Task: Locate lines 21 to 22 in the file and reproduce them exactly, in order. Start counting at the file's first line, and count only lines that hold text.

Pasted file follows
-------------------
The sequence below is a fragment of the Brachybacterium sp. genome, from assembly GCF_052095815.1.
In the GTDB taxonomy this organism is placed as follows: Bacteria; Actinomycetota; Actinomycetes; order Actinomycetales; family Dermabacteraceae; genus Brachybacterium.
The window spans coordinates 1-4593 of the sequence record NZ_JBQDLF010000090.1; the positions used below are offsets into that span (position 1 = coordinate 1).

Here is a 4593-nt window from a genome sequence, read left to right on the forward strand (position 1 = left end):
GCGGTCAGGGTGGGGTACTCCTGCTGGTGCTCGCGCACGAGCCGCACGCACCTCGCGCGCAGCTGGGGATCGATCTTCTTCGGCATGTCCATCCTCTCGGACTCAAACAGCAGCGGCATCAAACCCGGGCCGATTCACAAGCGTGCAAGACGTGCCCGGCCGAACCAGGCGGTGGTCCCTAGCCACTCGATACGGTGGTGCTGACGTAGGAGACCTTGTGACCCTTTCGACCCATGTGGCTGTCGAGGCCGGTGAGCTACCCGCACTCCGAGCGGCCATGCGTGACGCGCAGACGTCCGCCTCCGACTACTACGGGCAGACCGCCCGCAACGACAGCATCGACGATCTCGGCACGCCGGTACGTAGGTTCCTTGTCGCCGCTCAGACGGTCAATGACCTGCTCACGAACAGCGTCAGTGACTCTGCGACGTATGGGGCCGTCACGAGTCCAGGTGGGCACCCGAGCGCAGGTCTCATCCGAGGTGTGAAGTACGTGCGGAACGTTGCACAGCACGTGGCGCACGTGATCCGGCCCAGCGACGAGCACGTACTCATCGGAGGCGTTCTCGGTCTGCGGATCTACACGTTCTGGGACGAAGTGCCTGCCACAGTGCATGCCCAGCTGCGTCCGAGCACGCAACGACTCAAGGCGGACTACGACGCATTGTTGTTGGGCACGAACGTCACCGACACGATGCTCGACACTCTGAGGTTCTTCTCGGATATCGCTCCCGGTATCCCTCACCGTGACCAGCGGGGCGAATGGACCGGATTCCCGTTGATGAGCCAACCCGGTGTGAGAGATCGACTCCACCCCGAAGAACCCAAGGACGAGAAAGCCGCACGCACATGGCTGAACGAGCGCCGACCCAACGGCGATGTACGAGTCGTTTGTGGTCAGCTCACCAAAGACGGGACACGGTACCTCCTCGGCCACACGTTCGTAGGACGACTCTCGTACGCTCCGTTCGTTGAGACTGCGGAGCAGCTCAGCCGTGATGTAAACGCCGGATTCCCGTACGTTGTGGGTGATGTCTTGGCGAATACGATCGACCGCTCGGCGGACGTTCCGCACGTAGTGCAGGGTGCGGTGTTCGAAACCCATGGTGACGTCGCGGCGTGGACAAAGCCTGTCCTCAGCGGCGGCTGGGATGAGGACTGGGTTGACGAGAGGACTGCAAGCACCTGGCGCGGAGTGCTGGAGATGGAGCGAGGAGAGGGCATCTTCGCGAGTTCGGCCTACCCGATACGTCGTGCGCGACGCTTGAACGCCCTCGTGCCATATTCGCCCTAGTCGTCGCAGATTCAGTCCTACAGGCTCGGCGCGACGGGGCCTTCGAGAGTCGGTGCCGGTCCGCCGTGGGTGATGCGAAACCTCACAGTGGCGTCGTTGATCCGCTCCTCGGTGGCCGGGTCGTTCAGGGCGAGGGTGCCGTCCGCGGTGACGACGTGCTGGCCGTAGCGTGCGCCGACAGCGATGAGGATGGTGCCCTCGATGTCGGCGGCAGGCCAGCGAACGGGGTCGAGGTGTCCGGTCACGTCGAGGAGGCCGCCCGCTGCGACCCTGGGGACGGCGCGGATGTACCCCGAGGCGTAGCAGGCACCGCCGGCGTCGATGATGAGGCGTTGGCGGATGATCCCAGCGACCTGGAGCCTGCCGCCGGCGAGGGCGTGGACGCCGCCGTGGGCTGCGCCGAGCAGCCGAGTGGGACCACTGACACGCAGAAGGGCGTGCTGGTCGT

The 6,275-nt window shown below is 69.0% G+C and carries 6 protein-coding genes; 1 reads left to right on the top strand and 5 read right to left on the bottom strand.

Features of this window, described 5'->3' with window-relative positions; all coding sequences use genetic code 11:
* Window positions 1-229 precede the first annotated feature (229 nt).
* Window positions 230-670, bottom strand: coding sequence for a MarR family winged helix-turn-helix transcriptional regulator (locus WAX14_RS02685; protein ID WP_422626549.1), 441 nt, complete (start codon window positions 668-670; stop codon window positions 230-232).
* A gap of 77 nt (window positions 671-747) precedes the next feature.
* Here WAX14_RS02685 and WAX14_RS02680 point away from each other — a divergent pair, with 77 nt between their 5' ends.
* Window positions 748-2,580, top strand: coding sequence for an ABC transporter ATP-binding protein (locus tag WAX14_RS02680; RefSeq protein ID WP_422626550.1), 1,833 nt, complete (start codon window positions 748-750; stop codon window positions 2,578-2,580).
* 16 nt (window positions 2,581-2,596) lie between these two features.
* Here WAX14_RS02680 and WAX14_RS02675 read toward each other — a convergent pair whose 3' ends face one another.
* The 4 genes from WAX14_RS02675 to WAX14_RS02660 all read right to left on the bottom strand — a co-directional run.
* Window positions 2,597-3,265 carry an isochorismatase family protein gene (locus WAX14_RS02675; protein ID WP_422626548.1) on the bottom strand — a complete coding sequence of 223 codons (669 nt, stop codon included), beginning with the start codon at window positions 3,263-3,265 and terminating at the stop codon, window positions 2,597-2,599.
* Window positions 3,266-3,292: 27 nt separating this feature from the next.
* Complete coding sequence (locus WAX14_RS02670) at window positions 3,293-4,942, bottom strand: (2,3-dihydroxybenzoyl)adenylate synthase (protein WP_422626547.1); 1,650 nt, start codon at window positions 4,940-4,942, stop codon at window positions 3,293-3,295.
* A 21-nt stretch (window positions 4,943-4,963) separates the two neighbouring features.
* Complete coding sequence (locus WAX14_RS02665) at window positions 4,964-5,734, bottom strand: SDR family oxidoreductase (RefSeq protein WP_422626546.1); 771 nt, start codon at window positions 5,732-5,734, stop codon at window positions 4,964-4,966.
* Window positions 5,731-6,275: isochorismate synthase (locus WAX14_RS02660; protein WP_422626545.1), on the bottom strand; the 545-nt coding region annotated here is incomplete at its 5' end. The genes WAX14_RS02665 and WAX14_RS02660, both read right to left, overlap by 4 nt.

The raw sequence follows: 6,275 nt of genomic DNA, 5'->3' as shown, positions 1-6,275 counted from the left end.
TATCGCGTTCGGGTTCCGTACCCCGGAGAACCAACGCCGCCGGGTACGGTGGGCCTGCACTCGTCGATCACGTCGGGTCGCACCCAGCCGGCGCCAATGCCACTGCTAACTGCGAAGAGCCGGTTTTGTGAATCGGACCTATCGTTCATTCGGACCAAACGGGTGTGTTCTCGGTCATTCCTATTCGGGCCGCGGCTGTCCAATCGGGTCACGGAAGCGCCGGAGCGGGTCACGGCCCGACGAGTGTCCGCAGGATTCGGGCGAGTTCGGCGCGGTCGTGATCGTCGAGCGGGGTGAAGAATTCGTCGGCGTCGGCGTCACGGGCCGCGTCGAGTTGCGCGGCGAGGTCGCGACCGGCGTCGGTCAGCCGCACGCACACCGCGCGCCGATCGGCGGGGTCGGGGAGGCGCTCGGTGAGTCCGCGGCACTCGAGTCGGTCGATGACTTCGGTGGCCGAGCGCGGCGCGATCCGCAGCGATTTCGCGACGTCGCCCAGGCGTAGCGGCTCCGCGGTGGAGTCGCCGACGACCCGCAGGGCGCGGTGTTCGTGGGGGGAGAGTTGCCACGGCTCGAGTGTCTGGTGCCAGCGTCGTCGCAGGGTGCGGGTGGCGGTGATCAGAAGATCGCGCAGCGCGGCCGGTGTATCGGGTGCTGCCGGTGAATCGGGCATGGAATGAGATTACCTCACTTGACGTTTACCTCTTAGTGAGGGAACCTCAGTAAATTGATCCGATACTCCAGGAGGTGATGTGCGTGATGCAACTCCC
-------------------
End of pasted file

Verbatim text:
* Window positions 5,731-6,275: isochorismate synthase (locus WAX14_RS02660; protein WP_422626545.1), on the bottom strand; the 545-nt coding region annotated here is incomplete at its 5' end. The genes WAX14_RS02665 and WAX14_RS02660, both read right to left, overlap by 4 nt.

The raw sequence follows: 6,275 nt of genomic DNA, 5'->3' as shown, positions 1-6,275 counted from the left end.